If you compare GMAIL user interface itself on the Apple and Android mobiles, the UI is a bit different (user pics and checkboxes - on the left-hand side, etc.). For the IOS, the GMAIL takes a different design pattern for FAB or button compared to the Android Design, but it still stands out. You may want to consider this design for your app. Frankly speaking,...


9

I would not ask the user if he's sure, i would assume he is and explain him his actions. I like invisions approach, they even added checkboxes so they make 100% sure that if you delete you delete because you want to delete and are 100% sure what this means. Of course for smaller actions or actions that get used frequently checkboxes could be annoying since ...


9

The main driving force should be user expectation. If the button is about a functionality that a user might expect to have, it should be there and the disabled state make it clear that it is not available (a hover tooltip can explain why). If, however, it is a functionality that the user with the reduced access rights would not expect to have or see (or ...


8

download [name of data] as [format] has many advantages. Here is why : Taking the user's perspective can help choosing between download and export : download is a word that focuses about the user's benefit because there is no ambiguity about the destination (the user's platform) and it will then be theirs. Moreover, virtually all Internet users have become ...


8

The answer is contextual (of course), but in general, you likely want to go with the simplest, most relevant text. In most cases, this means the well-understood 'Save' text is your best bet. If your button is placed in a context where there are multiple things to 'save' or where the context of what you are saving is otherwise unclear, then you could ...


7

Assuming that the reservation status always starts with being "Pending" - and is not a factor of user action, there are two distinct categories of system/user actions. First category has both confirmation and rejection. Changes reservation state and generates notification, Second category is deletion. Here I assume, only change in reservation state is ...


6

download bmml source – Wireframes created with Balsamiq Mockups I might suggest putting the "Unverify" action into the context of each row, so that it's clearer that "Verify" is the primary action, and also to avoid accidental Unverifications.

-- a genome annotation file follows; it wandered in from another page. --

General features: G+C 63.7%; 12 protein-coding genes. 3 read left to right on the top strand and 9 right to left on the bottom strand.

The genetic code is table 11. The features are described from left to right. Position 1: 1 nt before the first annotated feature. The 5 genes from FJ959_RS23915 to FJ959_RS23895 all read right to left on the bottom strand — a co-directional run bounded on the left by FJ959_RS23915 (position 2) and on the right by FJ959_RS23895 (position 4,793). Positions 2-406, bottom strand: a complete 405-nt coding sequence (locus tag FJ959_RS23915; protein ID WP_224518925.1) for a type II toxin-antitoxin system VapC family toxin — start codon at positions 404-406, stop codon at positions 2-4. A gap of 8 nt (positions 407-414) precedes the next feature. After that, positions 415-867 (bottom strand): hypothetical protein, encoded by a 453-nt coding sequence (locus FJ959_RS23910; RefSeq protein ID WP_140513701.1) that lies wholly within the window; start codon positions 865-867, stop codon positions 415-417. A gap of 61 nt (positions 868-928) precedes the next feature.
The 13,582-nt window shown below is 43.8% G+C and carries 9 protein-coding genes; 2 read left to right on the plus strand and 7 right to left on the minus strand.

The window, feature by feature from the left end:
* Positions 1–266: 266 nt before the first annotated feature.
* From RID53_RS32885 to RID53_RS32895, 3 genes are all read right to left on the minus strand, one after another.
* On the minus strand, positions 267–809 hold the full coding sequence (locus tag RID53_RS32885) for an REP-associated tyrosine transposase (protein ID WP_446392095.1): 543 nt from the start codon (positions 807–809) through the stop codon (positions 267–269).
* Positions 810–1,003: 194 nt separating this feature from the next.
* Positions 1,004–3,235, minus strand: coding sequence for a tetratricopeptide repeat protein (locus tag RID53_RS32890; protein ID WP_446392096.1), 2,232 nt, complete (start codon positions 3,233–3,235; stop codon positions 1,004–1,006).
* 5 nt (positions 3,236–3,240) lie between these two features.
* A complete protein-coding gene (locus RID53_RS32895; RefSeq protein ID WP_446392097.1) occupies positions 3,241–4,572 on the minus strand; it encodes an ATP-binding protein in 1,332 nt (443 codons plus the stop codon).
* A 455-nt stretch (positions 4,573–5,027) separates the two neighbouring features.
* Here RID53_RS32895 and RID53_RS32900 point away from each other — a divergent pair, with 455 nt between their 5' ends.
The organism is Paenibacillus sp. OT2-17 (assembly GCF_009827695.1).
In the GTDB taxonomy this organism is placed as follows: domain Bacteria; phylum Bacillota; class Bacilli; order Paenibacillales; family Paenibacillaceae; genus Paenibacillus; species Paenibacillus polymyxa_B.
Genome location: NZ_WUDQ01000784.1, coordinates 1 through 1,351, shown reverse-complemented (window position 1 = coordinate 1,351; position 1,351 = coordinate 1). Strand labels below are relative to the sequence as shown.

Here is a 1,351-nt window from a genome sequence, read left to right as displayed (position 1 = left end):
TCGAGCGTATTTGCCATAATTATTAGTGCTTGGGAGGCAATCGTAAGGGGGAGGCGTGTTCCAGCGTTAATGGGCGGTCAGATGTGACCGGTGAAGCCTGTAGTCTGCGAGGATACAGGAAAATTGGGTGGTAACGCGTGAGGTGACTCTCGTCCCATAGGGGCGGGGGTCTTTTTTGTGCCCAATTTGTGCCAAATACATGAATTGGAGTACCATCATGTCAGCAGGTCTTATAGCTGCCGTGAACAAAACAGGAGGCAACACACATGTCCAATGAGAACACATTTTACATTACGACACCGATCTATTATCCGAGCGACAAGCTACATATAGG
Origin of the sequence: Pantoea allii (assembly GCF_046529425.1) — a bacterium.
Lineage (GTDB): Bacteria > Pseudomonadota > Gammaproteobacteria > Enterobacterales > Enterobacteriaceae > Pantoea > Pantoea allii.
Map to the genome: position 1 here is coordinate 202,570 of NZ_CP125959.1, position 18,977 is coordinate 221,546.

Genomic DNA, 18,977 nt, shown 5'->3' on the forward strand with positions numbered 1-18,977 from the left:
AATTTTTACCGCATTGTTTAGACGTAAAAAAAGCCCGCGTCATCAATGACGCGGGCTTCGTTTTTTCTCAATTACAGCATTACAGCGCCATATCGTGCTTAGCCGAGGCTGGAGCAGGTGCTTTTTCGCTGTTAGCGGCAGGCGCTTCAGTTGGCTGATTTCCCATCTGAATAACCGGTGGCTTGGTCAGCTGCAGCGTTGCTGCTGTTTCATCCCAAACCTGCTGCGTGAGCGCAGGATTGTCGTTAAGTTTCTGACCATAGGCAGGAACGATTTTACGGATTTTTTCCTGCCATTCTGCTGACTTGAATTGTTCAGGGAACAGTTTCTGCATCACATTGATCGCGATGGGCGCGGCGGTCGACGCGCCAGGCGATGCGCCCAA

6

It is best to give some sort of feedback. The Netflix DVD Queue doesn't pop anything up, but it gives clear visual feedback that something has happened and that you can undo it. Gmail provides an actual popup, but it's completely ignorable. The problem with modal popup notifications is that stopping what you're doing in order to close notifications - that'...


6

By removing the icon, you can separate viewing from modifying a record. You also reduce ambiguity from icon interpretation. Since a common use of a list is to access a record and view its details, you could keep the actions as 'actions' which you have as specifically editing and deleting a record. Try to remove ambiguity If it's obvious that you can select ...


6

Yes, remove the dialog box altogether. Users are conditioned to not read them. Take them directly to the results page with proper pagination (loading a few results per page). If they need finer control over results shown, provide the dropdown option to choose how many results per page to load.


4

If you go with a two-click confirmation process, you should ensure the design can't be tripped by a double-click. Worse would be if in the design a double-click could result in either a confirm-confirm or a confirm-cancel, depending on which end of the button they double-click. One way would of course be the second approach you mentioned, that of "using a ...


4

In terms of the order, the primary (in terms of user association) identifier for the data row should always be on the left in a left to right language localization. Note that if you have a unique ID for each item, this may not be appropriate if it's not what a user themselves would primarily associate with that item, or the main feature they would generally ...


4

Never have one icon for two different actions. This will confuse the user. Always use a label with the icon to make the icon and action clear. A user’s understanding of an icon is based on previous experience. Due to the absence of a standard usage for most icons, text labels are necessary to communicate the meaning and reduce ambiguity. Source: ...


4

Try separating a multistep action (booking flow) from an immediate one (calling) with explicit actions. In this case, one path leads to an immediate (desired?) interruption for the staff: You're calling them. The other path is a booking. I'm assuming there's a separate, at least 1 step path to completion. Tradeoffs The extra buttons do add more visual ...


3

1) 'Archive' actually will be misleading unless record retrieval is provided. 2) 'Hide' is also not appropriate, since 'Show' is the opposite of Hide and user may think that there is an opposite action somewhere else. Hence either go with 'Dismiss' and 'Delete' or, I will feel more appropriate word is 'Ignore' and 'Delete'. By clicking 'Ignore' user is ...